"But it's only a cover for firewood..."

Those are just a few words me and Suzie tossed back and forth when we discussed building something to cover our recently-purchased firewood. My way of making or doing something is to do it "too much" and this was no exception. I'll be first to admit that I'm anal and I strive to make things last. Anyway, we brainstormed on how and what to do because it was plain that we needed to keep our 2+ cords of firewood dry and protected.

I don't know wood structure and design because I haven't been really schooled in building things. My dad couldn't build anything, and I'm not fortunate enough to have a relative that I was able to learn construction from. I do understand structure and stuff in general though. I know enough about strength, leverage, weight, capabilities, and things like that though. I know just enough to know that if I'm going to build something like we were talking about building I needed to keep it within my "comfort zone" of knowledge. That meant steel.

The back of our garage was in a sorry state. Largely neglected, it had peeling paint and disintegrating wood. Very few of the panels even matched, and those that did were not in the best condition. Here's what we started with (click for bigger pictures):

After making some basic measurements, we figured out how much steel to buy and picked that up. The following Saturday, I spent a few hours cutting, welding, and painting the 12 frames I needed. Here's what they looked like when they were finished:

And here's a couple of shots of them after I got them all bolted to the back wall:

After I had these things all built and put up we turned our attention to the cleaning & painting of the wall. I felt pretty confident about my ability to handle the rest of the project with wood--After all, it was just flat on top. I purposely made the roof sized to fit even 4 x 8 sheets of plywood on top so that made it easy. What wasn't easy was all the contortionist work that went with all the climbing, leaning, and bending. Here are a couple that Suz took while I was working:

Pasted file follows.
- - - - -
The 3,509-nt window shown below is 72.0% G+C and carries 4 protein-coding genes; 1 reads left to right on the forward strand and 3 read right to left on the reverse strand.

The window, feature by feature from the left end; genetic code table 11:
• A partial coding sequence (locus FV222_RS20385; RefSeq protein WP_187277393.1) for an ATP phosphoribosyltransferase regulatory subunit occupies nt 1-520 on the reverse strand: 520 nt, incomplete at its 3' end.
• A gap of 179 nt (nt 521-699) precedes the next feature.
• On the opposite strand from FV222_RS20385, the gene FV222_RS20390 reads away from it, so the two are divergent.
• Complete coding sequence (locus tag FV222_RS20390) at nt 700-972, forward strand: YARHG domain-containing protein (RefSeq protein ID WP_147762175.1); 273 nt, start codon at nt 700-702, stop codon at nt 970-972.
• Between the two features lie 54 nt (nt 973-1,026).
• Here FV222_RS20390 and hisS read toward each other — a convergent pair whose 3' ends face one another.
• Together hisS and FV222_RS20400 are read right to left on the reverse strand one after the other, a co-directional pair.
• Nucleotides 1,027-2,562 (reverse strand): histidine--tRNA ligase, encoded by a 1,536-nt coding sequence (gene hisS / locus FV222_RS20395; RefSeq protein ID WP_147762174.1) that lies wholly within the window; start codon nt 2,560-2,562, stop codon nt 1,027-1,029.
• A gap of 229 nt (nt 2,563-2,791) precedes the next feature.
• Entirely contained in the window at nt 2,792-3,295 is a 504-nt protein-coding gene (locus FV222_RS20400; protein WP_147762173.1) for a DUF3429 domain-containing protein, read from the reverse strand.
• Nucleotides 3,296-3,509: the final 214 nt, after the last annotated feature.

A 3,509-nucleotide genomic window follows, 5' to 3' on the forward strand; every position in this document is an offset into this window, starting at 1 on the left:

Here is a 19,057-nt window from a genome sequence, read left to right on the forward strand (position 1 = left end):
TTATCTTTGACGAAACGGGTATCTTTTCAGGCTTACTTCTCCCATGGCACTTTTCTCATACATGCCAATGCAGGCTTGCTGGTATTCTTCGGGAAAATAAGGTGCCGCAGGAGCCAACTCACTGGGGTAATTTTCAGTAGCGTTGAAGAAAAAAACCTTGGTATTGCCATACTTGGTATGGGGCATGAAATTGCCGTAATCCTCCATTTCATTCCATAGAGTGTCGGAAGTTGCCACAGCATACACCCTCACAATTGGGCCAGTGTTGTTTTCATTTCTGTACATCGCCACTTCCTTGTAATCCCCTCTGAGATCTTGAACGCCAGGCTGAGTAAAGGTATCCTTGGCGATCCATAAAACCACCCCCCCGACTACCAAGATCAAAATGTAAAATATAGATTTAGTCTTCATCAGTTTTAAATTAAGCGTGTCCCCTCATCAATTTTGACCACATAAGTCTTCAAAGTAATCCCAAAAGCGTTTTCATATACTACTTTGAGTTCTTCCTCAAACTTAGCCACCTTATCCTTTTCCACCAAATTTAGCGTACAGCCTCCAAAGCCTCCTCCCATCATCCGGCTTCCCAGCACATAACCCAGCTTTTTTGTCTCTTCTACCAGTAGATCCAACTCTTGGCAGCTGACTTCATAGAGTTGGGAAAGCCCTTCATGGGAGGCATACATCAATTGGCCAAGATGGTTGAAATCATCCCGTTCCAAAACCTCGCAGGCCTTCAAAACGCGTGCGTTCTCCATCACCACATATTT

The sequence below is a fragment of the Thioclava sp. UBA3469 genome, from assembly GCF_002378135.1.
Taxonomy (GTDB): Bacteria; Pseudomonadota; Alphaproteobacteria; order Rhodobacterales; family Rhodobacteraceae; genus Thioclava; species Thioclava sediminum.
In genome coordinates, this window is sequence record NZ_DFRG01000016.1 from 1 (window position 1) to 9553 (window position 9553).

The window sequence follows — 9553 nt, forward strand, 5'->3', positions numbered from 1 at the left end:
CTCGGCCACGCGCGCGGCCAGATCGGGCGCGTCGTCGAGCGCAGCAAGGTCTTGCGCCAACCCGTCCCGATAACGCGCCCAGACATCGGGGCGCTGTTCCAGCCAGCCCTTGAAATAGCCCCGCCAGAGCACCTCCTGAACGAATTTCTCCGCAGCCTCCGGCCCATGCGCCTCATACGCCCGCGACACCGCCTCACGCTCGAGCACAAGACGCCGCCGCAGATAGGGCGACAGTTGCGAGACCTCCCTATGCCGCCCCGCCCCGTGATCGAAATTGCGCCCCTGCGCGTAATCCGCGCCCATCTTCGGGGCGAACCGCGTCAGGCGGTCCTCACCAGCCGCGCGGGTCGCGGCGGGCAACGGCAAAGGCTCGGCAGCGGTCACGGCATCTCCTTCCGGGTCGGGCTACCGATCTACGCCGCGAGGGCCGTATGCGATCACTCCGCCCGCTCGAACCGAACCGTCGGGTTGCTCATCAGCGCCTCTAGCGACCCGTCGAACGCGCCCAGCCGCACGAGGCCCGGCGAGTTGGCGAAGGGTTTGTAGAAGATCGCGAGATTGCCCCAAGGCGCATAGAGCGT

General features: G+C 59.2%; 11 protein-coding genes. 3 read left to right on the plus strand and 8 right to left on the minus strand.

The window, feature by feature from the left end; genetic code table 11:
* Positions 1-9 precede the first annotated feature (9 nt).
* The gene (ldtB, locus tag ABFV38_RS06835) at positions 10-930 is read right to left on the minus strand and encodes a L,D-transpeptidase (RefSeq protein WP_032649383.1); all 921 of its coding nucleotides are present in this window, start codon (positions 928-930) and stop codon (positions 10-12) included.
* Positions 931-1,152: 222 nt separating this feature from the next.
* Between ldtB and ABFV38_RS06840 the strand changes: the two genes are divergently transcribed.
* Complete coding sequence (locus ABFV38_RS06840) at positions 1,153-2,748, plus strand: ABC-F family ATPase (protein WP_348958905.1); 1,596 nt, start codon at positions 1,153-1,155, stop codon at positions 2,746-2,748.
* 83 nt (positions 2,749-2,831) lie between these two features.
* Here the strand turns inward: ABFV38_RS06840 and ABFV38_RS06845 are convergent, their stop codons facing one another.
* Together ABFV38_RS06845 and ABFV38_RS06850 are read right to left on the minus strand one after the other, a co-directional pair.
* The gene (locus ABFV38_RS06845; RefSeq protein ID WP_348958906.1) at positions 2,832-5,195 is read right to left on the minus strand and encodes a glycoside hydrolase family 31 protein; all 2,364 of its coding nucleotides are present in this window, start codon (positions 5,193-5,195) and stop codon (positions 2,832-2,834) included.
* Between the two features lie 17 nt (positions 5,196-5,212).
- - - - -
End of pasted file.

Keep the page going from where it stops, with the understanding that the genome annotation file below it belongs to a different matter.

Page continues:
Here are a couple more shots of me playing contortionist. There was a lot of clambering over the woodpile to do the drilling and screwing, and if you've ever walked on a pile of firewood you'll know it's not easy. After all that was done and the roof was on I ran over all the little points where the screws stuck through and "dusted" them flat with my grinder:

So, in addition to the obvious, we scraped, cleaned, and painted the upper half of the building before the roof I built actually went on. I also relocated the bat house to a spot much higher up. It would be nice if a bat or two would move in because we could probably keep them filled up on 'skeeters during part of the year.

I had several snafu's that reared their ugly head during my project. Some days it rained, some days I felt lousy (flu maybe?) and some days things didn't feel right. Now it's finally finished. I added a nice, sturdy wood fascia board all the way across the front, and also added support to the back side so there would be no plywood sagging issues. During the course of the project I got to play with steel, plywood, shingles, flashing, tar, and all kinds of stuff. I'm tired of it and I'm glad it's done. Here's the finished product:

I'm sure the garage feels good about its neglected back side as well. The next project? It's already underway: The installation of the wood stove. Stay tuned!